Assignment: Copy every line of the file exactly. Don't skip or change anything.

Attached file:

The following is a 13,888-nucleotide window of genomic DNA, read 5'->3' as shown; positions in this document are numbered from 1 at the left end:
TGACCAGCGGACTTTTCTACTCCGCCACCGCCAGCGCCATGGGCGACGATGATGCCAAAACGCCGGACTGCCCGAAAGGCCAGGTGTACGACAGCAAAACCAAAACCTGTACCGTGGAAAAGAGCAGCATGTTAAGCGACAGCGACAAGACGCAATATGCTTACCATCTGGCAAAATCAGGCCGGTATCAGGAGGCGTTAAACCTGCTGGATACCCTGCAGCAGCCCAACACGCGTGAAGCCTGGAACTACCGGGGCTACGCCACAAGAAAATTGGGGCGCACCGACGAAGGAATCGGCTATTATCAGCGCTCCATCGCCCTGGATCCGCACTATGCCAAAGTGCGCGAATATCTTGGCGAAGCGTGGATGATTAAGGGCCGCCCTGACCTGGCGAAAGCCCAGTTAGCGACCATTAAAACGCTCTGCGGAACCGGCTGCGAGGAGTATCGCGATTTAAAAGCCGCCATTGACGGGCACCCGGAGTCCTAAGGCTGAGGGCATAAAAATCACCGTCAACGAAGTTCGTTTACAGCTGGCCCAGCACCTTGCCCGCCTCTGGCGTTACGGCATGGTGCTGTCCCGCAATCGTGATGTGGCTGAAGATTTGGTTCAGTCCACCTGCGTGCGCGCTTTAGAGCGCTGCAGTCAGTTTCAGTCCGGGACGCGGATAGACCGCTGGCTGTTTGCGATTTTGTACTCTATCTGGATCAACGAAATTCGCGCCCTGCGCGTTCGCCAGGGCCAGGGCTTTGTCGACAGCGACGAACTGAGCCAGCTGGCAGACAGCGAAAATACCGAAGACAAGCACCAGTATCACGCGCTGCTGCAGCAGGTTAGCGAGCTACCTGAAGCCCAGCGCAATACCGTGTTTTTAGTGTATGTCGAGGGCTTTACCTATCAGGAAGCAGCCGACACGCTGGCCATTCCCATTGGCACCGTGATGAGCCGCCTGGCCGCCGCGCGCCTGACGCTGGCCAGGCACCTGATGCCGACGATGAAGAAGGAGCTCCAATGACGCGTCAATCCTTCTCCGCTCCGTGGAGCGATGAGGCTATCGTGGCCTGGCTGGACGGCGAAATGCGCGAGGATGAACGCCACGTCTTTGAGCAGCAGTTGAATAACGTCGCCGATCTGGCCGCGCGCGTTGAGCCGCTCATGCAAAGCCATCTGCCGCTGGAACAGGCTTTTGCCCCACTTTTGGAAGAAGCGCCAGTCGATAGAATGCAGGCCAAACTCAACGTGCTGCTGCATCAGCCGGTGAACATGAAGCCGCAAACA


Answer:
The following is a 13,888-nucleotide window of genomic DNA, read 5'->3' as shown; positions in this document are numbered from 1 at the left end:
TGACCAGCGGACTTTTCTACTCCGCCACCGCCAGCGCCATGGGCGACGATGATGCCAAAACGCCGGACTGCCCGAAAGGCCAGGTGTACGACAGCAAAACCAAAACCTGTACCGTGGAAAAGAGCAGCATGTTAAGCGACAGCGACAAGACGCAATATGCTTACCATCTGGCAAAATCAGGCCGGTATCAGGAGGCGTTAAACCTGCTGGATACCCTGCAGCAGCCCAACACGCGTGAAGCCTGGAACTACCGGGGCTACGCCACAAGAAAATTGGGGCGCACCGACGAAGGAATCGGCTATTATCAGCGCTCCATCGCCCTGGATCCGCACTATGCCAAAGTGCGCGAATATCTTGGCGAAGCGTGGATGATTAAGGGCCGCCCTGACCTGGCGAAAGCCCAGTTAGCGACCATTAAAACGCTCTGCGGAACCGGCTGCGAGGAGTATCGCGATTTAAAAGCCGCCATTGACGGGCACCCGGAGTCCTAAGGCTGAGGGCATAAAAATCACCGTCAACGAAGTTCGTTTACAGCTGGCCCAGCACCTTGCCCGCCTCTGGCGTTACGGCATGGTGCTGTCCCGCAATCGTGATGTGGCTGAAGATTTGGTTCAGTCCACCTGCGTGCGCGCTTTAGAGCGCTGCAGTCAGTTTCAGTCCGGGACGCGGATAGACCGCTGGCTGTTTGCGATTTTGTACTCTATCTGGATCAACGAAATTCGCGCCCTGCGCGTTCGCCAGGGCCAGGGCTTTGTCGACAGCGACGAACTGAGCCAGCTGGCAGACAGCGAAAATACCGAAGACAAGCACCAGTATCACGCGCTGCTGCAGCAGGTTAGCGAGCTACCTGAAGCCCAGCGCAATACCGTGTTTTTAGTGTATGTCGAGGGCTTTACCTATCAGGAAGCAGCCGACACGCTGGCCATTCCCATTGGCACCGTGATGAGCCGCCTGGCCGCCGCGCGCCTGACGCTGGCCAGGCACCTGATGCCGACGATGAAGAAGGAGCTCCAATGACGCGTCAATCCTTCTCCGCTCCGTGGAGCGATGAGGCTATCGTGGCCTGGCTGGACGGCGAAATGCGCGAGGATGAACGCCACGTCTTTGAGCAGCAGTTGAATAACGTCGCCGATCTGGCCGCGCGCGTTGAGCCGCTCATGCAAAGCCATCTGCCGCTGGAACAGGCTTTTGCCCCACTTTTGGAAGAAGCGCCAGTCGATAGAATGCAGGCCAAACTCAACGTGCTGCTGCATCAGCCGGTGAACATGAAGCCGCAAACA